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Kentucky Basketball: Wildcats Most Likely to Make All-SEC Team

Bobby ReaganFeatured ColumnistJuly 18, 2014

Kentucky Basketball: Wildcats Most Likely to Make All-SEC Team

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    David J. Phillip/Associated Press

    The 2014-15 version of Kentucky basketball is filled with star power and a deep roster. Sure, the Wildcats lost an All-American in Julius Randle and a dynamic scorer in James Young, but they reload with four more McDonald's All-Americans joining the roster.

    With a rotation that could go 10 deep, it will be a science for head coach John Calipari to find minutes for everyone deserving. With that, there could be a drop in all players' averages, whether it's fewer shot attempts or fewer minutes to pad rebounding numbers. 

    While the SEC isn't regarded as the best basketball conference in the country, there are plenty of players in the league this season who can compete for SEC Player of the Year honors. Don't be surprised if someone comes out of the blue to win that award like Kentavious Caldwell-Pope did from Georgia in 2013.

    That player could come from Kentucky as well. This slideshow, though, will take a look at the Wildcats most likely to make the All-SEC team in 2014-15.

Aaron Harrison

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    David J. Phillip/Associated Press

    Aaron Harrison is going to be looked at as the go-to scorer for Kentucky when the 2014-15 season starts. Following an impressive freshman campaign that saw him average close to 14 points per game, his ability to score should be improved as a sophomore.

    With a more balanced roster, teams will be less likely to focus their attention on Harrison, allowing him better looks at the hoop from outside. His size (6'6", 218 lbs) allows him to bully smaller shooting guards in the paint, something that Harrison started doing toward the end of last season.

    Coupled with his impressive defense (one of the best perimeter defenders the Wildcats have), Harrison should be expected to see a majority of the minutes this season. Playing that many minutes should allow Harrison to put up impressive numbers on what should be the favorite to win the conference title. 

    If Harrison can improve on his averages of 13.7 points, 3.0 rebounds and 1.0 steals per game, there's no reason he can't explode into Player of the Year conversations. 

    Ceiling: SEC Player of the Year, First-Team All-SEC

Andrew Harrison

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    Chris Steppig/Associated Press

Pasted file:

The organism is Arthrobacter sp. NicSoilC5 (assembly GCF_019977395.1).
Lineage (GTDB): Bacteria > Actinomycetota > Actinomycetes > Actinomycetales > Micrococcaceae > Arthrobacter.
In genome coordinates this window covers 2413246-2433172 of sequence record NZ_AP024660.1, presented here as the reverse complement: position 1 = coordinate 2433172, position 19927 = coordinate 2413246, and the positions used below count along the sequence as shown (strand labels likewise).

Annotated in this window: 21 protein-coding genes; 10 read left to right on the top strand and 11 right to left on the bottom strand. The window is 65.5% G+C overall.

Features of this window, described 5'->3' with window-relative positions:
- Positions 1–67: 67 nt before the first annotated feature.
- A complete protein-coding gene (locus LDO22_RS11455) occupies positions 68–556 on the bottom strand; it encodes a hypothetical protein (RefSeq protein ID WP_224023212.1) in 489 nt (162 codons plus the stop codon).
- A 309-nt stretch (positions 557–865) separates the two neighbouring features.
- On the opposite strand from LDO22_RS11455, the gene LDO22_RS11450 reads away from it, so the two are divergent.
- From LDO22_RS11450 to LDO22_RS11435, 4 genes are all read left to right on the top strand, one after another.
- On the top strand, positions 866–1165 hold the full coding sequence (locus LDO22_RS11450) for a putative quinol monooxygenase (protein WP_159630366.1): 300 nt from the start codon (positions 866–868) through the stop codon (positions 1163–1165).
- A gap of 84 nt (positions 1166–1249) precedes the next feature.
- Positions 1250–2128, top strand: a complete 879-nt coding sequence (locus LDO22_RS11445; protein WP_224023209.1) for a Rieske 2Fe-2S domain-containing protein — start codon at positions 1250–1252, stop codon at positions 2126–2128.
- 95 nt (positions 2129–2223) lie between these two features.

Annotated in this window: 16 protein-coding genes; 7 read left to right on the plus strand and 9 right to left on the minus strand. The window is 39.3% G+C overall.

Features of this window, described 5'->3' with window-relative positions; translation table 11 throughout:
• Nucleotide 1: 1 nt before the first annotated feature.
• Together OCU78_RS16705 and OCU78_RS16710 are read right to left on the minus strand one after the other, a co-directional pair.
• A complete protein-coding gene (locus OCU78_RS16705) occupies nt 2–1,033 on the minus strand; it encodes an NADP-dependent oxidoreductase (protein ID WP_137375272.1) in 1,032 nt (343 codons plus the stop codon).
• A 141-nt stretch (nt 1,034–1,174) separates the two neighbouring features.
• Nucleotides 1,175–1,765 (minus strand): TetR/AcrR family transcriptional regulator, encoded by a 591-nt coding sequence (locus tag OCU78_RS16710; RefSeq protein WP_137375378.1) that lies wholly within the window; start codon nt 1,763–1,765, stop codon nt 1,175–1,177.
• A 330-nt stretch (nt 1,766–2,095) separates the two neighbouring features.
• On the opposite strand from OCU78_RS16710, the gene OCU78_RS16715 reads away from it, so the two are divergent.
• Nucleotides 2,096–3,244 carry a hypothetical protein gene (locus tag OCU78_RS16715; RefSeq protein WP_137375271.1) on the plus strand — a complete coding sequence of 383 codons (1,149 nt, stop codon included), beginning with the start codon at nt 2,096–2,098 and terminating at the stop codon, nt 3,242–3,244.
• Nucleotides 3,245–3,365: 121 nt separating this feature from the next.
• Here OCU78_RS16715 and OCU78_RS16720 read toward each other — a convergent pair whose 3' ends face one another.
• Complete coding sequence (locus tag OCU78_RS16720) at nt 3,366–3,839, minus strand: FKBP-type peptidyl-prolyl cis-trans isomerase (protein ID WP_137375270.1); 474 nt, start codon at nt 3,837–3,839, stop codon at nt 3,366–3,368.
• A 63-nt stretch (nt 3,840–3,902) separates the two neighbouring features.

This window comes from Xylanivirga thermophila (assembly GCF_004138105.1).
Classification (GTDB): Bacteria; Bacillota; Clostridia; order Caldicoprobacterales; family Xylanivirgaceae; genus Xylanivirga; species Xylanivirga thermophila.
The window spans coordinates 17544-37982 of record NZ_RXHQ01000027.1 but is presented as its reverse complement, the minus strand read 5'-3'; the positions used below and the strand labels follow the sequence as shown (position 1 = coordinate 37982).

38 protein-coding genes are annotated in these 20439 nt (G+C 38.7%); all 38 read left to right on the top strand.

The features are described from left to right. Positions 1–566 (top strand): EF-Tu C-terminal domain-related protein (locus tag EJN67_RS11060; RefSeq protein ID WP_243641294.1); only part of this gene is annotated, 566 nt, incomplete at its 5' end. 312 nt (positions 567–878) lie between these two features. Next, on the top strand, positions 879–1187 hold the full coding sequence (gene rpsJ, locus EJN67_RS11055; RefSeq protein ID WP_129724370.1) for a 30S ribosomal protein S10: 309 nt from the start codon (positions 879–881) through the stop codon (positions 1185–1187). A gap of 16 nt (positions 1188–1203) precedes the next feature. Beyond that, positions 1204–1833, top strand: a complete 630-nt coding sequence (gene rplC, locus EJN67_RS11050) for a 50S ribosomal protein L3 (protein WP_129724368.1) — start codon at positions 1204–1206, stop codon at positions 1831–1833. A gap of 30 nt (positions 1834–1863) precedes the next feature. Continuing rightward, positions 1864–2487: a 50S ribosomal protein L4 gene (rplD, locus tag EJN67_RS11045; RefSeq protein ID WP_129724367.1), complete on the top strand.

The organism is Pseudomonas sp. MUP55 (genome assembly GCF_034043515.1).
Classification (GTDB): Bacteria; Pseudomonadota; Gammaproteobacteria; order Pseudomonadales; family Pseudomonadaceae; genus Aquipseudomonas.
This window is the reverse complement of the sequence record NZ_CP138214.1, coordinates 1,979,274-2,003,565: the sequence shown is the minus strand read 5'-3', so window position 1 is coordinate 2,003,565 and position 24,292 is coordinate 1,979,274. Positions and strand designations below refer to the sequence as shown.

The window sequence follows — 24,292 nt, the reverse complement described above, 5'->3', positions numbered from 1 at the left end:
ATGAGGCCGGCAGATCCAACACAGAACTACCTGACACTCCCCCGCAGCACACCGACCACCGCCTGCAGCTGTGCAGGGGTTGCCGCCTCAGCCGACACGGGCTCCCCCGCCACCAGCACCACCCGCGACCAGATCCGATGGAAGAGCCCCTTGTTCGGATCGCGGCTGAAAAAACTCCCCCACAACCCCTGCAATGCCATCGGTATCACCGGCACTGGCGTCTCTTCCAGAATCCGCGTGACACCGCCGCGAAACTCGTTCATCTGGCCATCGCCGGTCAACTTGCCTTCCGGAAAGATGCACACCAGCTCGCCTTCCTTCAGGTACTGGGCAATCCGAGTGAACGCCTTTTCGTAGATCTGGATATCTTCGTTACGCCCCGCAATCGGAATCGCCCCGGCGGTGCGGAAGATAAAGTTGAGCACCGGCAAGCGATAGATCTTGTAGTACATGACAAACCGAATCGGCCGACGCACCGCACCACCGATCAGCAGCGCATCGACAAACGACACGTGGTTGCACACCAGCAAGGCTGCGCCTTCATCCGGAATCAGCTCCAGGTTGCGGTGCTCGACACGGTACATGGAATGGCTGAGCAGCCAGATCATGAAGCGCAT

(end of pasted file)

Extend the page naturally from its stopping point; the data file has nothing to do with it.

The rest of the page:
Much like his brother, Andrew Harrison is expected to use the momentum from last season to improve as a sophomore. 

    After struggling to find his style of play in the early part of the year, Andrew Harrison surged to the point guard everyone expected him to be as March rolled around. His assists started to increase as his turnovers became limited. Also, his shooting percentage increased as he began to attack the rim more and used his mid-range game to his advantage.

    He's hands down the best point guard in the SEC this year with nemesis Scottie Wilbekin graduating. There's no doubt there's a target on his back from opposing point guards, but with a year of experience under his belt, don't be surprised to see Andrew Harrison thrive under Calipari this season.

    His minutes could be cut with incoming freshman Tyler Ulis impressing everyone in the summer. As a change-of-pace guard, Ulis is more defense-oriented and more of a traditional point guard as opposed to Andrew Harrison. 

    Ceiling: First-Team All-SEC

Karl-Anthony Towns

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    Andrew Nelles/Associated Press

    How can a freshman come in and compete for a spot on the All-SEC team? Easy. Be 7'1", dribble and shoot like a guard while rebounding and block shots like a center.

    Towns, the reigning Gatorade National Player of the Year, should have the inside track to start at the power forward position this season for the Wildcats. He should also be somewhat familiar with Calipari's style after playing for him on the Dominican Republic national team when Towns was just 15 years old.

    Expect him to be a playmaker from the very first game, much like Anthony Davis, John Wall and Brandon Knight were at Kentucky. There's no reason Towns can't put up a couple double-double games; he did average one in high school.

    Even with a crowded frontcourt, don't be shocked to see Towns steal a majority of minutes at the power forward position. His ability to stretch the floor, something needed in Calipari's dribble-drive offense, will allow players like Dakari Johnson, Marcus Lee, Willie Cauley-Stein and Trey Lyles to dominate the post. Also, if opposing teams run a zone against the Wildcats, Towns will be needed on the floor for his shooting. 

    Ceiling: Rookie of the Year, Second-Team All-SEC

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